You hate your job or just want to window shop for new opportunities after a bad day at work has you thinking of leaving. Before going head-first into a job search and applying for anything you see online, learn the 5 common mistakes new job seekers always seem to make. We have found at Find My Profession that these mistakes are not exclusive to entry-level job seekers.
5. Not Deciding on What You Want First
There are times in a career when everyone flirts with the idea of relocating for a job. You may come across a job located in a coastal city, located on the beach, and filled with perks. In addition, you can do the job better than anyone.
The only problem is that you have to relocate 5000 miles away! In the spur of the moment, this may sound like a good idea and you apply thinking, “Why not?”
The next thing you know you get called for an interview! They are serious about hiring you! Things get real and you suddenly have major work-life choices to make. You had not planned ahead and it is all too much to handle. Ultimately, since you do not know what you want to do today, you run the risk of ruining a good opportunity because you started applying before you knew what you wanted.
4. Only Applying Based on Job Title
Job titles are interchangeable. Companies often use job titles like Project Manager, Customer Success Manager, Regional Sales Director, etc.
If you do a job search by job title alone you will find thousands of results, all with different job descriptions and industries. A Project Manager in a tech company will differ from a Project Manager in an advertising agency.
If your approach is to apply based on job title alone you will waste time and energy while possibly annoying people in companies you hope to one day work for.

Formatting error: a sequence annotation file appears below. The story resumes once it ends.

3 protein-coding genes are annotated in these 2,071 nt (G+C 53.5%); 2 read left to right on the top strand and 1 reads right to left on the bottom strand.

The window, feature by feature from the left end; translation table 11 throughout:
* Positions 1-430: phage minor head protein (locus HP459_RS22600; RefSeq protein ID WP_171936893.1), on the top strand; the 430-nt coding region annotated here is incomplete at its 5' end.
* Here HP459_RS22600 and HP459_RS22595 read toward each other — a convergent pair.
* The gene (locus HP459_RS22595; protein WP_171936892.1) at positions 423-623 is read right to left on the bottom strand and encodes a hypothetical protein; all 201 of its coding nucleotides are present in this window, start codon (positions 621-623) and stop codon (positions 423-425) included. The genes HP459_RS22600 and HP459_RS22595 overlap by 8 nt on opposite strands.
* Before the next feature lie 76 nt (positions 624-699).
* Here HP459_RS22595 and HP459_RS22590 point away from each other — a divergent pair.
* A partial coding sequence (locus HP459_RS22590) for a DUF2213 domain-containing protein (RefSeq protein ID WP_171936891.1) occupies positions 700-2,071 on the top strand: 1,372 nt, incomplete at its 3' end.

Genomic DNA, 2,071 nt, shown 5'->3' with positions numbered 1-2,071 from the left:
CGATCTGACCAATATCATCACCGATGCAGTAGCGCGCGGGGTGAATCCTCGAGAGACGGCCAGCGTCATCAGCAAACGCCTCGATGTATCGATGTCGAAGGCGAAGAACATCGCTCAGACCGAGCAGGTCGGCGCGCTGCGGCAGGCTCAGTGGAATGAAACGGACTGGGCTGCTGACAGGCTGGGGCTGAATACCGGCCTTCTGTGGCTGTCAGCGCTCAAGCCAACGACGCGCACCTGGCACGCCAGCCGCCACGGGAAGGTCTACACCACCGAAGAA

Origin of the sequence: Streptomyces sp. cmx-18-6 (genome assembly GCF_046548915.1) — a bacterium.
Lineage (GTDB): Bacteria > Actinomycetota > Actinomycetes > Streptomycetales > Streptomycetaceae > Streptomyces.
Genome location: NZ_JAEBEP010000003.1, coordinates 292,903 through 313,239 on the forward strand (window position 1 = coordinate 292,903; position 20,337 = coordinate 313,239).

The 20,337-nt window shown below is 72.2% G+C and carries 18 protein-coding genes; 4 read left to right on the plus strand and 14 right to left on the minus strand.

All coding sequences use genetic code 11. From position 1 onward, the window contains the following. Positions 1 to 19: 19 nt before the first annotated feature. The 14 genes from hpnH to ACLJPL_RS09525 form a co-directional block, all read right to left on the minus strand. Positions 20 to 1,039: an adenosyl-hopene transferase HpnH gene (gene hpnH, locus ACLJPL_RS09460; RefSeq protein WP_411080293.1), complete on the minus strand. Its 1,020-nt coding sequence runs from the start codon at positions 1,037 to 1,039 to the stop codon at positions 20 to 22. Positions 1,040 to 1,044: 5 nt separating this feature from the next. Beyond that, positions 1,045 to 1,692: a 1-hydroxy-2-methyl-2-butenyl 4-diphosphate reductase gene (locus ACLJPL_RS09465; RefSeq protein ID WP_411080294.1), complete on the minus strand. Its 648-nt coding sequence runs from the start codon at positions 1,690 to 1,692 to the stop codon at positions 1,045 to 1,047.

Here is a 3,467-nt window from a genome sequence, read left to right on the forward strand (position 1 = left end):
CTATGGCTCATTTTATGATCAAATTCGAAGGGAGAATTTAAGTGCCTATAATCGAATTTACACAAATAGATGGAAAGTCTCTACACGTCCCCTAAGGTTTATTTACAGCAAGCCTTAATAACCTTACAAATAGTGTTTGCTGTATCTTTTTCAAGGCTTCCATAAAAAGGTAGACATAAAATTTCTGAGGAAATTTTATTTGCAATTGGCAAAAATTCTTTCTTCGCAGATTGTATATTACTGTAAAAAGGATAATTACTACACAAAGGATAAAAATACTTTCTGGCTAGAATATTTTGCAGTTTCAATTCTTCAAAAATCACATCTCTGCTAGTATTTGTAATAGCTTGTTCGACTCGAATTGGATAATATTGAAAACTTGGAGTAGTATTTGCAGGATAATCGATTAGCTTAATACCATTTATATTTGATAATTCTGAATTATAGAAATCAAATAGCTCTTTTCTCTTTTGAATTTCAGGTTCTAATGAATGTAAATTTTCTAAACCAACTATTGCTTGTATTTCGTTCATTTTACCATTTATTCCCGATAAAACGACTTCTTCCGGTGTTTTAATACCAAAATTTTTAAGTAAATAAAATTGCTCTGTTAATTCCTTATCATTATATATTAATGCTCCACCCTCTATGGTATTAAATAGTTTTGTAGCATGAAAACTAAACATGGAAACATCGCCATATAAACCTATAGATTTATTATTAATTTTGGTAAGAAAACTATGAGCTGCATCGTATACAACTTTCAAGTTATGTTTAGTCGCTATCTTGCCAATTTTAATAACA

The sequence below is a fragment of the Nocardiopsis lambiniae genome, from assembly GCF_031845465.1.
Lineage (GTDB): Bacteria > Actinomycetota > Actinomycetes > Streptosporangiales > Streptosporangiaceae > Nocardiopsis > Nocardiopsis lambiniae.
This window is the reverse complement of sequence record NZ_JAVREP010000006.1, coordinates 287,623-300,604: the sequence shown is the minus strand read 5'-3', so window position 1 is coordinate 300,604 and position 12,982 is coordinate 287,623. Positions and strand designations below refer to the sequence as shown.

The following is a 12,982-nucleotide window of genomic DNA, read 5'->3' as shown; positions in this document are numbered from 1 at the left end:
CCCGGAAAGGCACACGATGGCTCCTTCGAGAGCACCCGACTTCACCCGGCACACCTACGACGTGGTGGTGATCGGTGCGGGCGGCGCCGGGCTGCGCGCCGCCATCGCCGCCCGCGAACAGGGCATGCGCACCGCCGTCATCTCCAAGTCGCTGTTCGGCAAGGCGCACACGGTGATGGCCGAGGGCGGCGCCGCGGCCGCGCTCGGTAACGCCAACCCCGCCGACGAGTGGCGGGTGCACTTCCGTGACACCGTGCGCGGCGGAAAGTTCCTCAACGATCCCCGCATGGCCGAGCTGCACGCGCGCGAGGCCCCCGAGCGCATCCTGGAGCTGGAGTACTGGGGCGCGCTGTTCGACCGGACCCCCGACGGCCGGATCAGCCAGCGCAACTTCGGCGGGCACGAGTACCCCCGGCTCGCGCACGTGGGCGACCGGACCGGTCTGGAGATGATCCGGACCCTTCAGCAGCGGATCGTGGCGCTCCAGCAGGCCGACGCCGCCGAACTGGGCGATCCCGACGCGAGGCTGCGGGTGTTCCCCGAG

3. Using the Same Resume for Everything
Tailored resumes used to apply for quality, targeted jobs always work best when it comes to applying online. No person in charge of hiring, reading your application on the opposite end of the screen, will figure out why you applied. As a job seeker, you are seeking an appointment from the company. A hiring manager will not stop to think about the exact reasons you applied.
2. Applying for Jobs Beneath Your Salary Range
Much like making the mistake with job titles, the job description, industry, and company will determine your salary range. If you aim to find work in a new industry expecting the same pay rate from your old industry, you might get many interviews that die the minute you find out it pays significantly less than your old job. Do your research on Glassdoor and LinkedIn to find out the salary range for the job you want.
1. Thinking You Can Play the Numbers When It Comes to Applying Online
So many new job seekers, both entry-level and senior, start out their job search with the belief, “All I have to do is apply for everything at my favorite companies. The more I apply, the more I will get job interviews.”
Not only is this approach a waste of time, you run the risk of upsetting the people who work at the company, and earning a reputation as a “spammer”, someone who lacks better judgment, or a person who is unaware that real people deal with online applications. In fact, most of the people who deal with online applications can be found on LinkedIn. Recruiters, alone, make up over 1 million people in their database.
Forgetting that there are real human beings behind an online application is easy. But if you think spamming a company with your resume is a way to get a job interview.